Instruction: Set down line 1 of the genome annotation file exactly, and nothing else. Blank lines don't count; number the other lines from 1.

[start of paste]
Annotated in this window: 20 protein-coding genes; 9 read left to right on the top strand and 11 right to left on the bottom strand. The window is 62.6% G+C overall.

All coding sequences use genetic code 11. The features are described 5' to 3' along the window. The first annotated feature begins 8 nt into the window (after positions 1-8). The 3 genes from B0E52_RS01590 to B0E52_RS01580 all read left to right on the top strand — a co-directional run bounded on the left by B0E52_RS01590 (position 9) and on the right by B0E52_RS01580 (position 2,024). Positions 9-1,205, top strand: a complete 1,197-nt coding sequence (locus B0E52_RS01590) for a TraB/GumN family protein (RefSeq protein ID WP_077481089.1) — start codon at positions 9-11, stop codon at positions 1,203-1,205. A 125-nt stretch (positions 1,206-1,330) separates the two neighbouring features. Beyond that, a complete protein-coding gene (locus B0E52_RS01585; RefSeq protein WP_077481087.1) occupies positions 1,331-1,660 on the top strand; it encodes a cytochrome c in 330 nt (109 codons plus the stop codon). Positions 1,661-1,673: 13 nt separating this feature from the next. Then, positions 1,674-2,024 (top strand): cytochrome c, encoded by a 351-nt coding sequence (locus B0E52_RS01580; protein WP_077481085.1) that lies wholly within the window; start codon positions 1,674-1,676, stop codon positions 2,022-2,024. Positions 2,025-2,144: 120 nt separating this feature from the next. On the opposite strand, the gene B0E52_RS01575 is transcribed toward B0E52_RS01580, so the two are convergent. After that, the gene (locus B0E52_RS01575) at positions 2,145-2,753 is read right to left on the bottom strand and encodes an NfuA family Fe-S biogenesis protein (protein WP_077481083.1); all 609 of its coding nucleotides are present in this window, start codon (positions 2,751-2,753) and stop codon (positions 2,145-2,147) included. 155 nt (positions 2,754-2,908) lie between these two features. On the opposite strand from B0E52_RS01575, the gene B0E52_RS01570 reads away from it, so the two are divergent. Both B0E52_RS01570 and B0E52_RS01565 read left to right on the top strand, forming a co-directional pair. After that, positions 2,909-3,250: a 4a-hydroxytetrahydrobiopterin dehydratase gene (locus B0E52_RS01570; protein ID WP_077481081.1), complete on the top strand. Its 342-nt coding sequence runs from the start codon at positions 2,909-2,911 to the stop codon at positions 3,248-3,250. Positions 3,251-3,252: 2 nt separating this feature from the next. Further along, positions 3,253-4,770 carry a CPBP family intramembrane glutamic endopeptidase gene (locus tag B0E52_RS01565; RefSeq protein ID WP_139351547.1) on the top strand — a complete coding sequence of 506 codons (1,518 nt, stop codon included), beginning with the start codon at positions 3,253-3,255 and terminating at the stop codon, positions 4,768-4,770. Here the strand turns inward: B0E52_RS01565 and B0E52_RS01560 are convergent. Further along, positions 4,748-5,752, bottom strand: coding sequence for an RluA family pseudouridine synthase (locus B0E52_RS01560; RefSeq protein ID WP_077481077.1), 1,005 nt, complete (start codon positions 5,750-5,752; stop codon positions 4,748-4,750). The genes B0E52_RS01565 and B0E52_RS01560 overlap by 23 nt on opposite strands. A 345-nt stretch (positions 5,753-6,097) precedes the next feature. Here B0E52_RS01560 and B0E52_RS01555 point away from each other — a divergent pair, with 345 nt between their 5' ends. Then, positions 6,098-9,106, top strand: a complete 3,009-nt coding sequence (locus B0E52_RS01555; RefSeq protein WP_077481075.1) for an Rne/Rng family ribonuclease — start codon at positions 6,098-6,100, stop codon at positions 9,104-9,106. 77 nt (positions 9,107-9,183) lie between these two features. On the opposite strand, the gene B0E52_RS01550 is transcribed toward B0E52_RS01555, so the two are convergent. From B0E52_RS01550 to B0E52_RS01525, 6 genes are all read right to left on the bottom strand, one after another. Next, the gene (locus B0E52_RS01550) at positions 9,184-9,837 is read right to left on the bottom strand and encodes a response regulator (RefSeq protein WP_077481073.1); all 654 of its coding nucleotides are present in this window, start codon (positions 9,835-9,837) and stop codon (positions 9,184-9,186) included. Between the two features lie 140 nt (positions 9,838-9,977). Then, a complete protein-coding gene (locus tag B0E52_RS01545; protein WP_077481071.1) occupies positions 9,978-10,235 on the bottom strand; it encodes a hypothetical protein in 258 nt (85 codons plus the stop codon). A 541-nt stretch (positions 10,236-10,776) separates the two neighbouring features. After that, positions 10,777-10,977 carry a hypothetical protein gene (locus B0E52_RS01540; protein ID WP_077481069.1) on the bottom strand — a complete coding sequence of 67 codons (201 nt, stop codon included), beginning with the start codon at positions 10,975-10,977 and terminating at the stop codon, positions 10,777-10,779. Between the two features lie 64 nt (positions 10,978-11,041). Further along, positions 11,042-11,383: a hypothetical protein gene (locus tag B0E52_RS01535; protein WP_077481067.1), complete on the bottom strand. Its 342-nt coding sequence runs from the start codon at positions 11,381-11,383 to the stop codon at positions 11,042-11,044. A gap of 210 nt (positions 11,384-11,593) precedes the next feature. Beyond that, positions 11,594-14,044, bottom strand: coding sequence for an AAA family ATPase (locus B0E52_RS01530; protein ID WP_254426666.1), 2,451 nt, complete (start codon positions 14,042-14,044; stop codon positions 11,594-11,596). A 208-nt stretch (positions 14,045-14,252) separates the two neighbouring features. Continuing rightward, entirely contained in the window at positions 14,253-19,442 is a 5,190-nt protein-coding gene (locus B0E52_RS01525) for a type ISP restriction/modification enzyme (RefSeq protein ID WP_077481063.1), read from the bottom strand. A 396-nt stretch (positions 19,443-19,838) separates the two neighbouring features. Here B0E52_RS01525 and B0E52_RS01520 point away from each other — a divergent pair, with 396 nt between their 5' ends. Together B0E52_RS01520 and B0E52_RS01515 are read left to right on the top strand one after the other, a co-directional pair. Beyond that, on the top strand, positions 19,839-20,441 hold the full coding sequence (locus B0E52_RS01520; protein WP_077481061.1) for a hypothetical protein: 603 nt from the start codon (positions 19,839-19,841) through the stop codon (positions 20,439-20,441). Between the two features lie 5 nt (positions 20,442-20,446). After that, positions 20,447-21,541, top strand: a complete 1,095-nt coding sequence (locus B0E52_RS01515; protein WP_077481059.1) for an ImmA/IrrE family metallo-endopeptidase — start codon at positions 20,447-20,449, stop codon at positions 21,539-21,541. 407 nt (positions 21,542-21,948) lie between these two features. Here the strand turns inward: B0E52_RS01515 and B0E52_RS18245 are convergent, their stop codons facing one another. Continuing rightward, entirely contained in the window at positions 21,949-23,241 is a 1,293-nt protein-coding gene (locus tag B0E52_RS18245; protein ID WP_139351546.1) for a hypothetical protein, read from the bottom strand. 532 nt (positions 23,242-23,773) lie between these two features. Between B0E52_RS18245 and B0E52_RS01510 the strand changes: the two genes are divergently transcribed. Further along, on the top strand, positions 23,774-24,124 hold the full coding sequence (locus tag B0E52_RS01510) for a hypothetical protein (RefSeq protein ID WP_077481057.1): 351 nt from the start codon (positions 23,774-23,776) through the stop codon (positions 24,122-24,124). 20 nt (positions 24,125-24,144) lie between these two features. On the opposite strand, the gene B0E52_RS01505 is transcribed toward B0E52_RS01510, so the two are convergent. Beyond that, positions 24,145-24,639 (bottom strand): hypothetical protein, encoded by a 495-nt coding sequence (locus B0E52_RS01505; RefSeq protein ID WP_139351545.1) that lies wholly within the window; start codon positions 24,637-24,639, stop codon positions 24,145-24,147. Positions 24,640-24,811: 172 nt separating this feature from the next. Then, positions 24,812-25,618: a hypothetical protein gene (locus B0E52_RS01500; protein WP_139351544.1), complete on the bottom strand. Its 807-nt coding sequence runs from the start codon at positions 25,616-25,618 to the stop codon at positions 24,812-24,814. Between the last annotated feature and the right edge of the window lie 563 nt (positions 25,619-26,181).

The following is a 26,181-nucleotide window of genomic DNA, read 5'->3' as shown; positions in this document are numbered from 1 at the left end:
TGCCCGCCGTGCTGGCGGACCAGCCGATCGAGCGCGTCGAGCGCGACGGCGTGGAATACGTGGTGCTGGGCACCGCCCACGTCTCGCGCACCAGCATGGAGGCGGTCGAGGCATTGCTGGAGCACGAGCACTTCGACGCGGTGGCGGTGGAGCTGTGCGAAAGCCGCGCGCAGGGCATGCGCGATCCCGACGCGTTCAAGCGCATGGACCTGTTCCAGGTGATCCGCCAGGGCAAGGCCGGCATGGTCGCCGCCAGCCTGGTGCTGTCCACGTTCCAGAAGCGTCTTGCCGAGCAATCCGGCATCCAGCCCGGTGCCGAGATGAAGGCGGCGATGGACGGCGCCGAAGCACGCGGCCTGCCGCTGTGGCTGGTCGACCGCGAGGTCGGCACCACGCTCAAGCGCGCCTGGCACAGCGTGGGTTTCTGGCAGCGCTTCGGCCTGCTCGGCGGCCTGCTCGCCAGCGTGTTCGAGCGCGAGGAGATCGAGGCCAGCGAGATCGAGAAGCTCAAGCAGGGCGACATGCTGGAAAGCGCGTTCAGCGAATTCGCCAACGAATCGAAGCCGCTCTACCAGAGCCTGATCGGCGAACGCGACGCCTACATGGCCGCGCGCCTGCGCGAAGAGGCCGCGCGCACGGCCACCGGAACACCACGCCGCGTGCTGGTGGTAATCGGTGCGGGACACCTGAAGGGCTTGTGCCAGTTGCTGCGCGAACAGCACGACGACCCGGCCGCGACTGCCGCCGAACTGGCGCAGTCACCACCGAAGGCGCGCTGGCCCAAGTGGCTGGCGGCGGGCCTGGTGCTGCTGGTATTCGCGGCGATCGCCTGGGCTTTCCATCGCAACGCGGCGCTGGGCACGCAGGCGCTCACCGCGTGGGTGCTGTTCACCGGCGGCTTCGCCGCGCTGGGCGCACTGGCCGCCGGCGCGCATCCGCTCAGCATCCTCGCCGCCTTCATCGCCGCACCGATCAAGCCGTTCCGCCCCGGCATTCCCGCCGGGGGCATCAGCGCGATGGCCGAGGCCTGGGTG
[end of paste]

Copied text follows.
Annotated in this window: 20 protein-coding genes; 9 read left to right on the top strand and 11 right to left on the bottom strand. The window is 62.6% G+C overall.